“Taylor’s Version” of Fighting Back Against the Music Industry’s Exploitation

Image Courtesy of flickr.com

Megan Moutsatsos, Queen’s University
Edited by: Kenzie O’Day

On November 12th, 2021, Taylor Swift released her re-recorded version of the album Red, which was first released in 2012. Similarly, in April of 2021, Taylor released her version of Fearless, which previously debuted in 2008. Both albums are called “Taylor’s Version,” and they will be followed by her remaining four albums that were recorded by Big Machine Records, which Swift  first signed with in 2005. Her endeavors to re-record the albums tied to Big Machine Records are  rooted in her conflict with music manager Scooter Braun.

Swift’s contract with Big Machine Records expired in 2018, and she then switched labels to Universal’s Republic Records. However, Big Machine still owned the masters (original recordings) of her first six albums, which meant that they also owned the rights to make, sell, and/or distribute copies. The owner also determines who is allowed to make copies of the recordings. For example, if someone wants to use one of Taylor’s songs in a movie trailer, they need to get the permission of Big Machine Records and pay them a fee. That all changed when Scooter Braun bought Big Machine beneath his private-equity group, Ithaca Holdings, thus becoming the new owner of Swift’s albums.

When the news broke about Braun acquiring Big Machine, and thus ownership of Taylor Swift’s first six albums, Swift called it her “worst case scenario” in an emotional Tumblr post. She declared Braun an “incessant, manipulative bully”— such distaste is rooted in Braun’s support of Kanye West, a past antagonist of Swift—and he was now in possession of her masters. However, the blow was worsened by the fact that Big Machine founder Scott Borchetta had denied Swift the opportunity to buy her old masters for years, but yet sold them to Braun behind Swift’s back. Swift also berated Borchetta for this betrayal, saying that for him, “‘loyalty’ is clearly just a contractual concept.”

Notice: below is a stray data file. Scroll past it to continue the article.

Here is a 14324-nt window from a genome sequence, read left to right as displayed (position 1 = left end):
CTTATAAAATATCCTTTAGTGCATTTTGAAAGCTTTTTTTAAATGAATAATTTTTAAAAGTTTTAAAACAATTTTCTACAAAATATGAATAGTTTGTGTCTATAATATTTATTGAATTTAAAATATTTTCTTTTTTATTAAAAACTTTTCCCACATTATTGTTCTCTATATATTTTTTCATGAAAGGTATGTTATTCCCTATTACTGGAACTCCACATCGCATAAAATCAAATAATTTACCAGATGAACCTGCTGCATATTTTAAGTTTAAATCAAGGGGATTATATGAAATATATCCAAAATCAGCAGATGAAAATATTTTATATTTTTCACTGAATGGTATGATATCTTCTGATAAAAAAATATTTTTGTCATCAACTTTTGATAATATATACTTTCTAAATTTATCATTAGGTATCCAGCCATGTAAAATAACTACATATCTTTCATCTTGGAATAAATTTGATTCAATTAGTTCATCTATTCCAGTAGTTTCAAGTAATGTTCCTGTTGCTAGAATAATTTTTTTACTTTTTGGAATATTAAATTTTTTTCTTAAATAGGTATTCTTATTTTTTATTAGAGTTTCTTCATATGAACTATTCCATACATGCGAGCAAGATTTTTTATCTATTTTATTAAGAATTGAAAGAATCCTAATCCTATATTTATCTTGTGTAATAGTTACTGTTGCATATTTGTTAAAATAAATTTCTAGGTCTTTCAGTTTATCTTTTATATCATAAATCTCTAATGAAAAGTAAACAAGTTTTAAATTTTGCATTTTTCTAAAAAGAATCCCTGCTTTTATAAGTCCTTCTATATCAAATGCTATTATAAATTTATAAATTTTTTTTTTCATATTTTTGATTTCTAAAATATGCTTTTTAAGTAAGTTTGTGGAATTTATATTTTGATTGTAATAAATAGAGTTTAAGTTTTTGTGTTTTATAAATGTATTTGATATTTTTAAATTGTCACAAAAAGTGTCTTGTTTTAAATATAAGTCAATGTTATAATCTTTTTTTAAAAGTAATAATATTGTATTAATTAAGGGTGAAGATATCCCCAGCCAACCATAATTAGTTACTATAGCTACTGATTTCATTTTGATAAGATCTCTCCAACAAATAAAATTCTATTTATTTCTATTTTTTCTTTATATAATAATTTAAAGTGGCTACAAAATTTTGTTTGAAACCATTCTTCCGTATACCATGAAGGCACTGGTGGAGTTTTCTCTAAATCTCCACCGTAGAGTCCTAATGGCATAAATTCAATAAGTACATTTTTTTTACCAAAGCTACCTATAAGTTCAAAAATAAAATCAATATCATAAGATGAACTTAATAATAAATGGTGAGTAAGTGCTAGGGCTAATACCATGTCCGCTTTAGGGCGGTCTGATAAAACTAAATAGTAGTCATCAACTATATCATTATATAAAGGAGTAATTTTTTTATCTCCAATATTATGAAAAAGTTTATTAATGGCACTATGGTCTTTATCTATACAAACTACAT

Borchetta’s rejection of Swift and acceptance of Braun begs the question: why? Is it because Swift is a woman? Is it because Braun is more socially connected, having worked with artists like Justin Bieber and Kanye West? Such answers are currently unknown, and they may never be obtained. But ultimately, Swift’s endeavors to re-record her albums – her deeply personal creations, are admirable. She is fighting back against the music industry’s exploitation of her work, as conveyed through Borchetta’s betrayal, through giving fans the opportunity to download “Taylor’s Version” instead of her original album recordings. By doing so, they support Swift’s, rather than Braun’s, ownership of her music. However, Swift’s re-recordings are more than just a blow at Braun: they are also a chance to take herself and fans back in time, re-releasing music that they first experienced at different stages in their lives. Therefore, “Taylor’s Version” is not an act of vengeance: at its core, it is an act of triumph.


Bruner, R. (2021, March 25). Why is Taylor Swift re-rerecording her old albums? Time. Retrieved November 27, 2021, from https://time.com/5949979/why-taylor-swift-is-rerecording-old-albums/.

Grady, C. (2019, July 1). The Taylor Swift/Scooter Braun controversy, explained. Vox. Retrieved November 27, 2021, from https://www.vox.com/culture/2019/7/1/20677241/taylor-swift-scooter-braun-controversy-explained.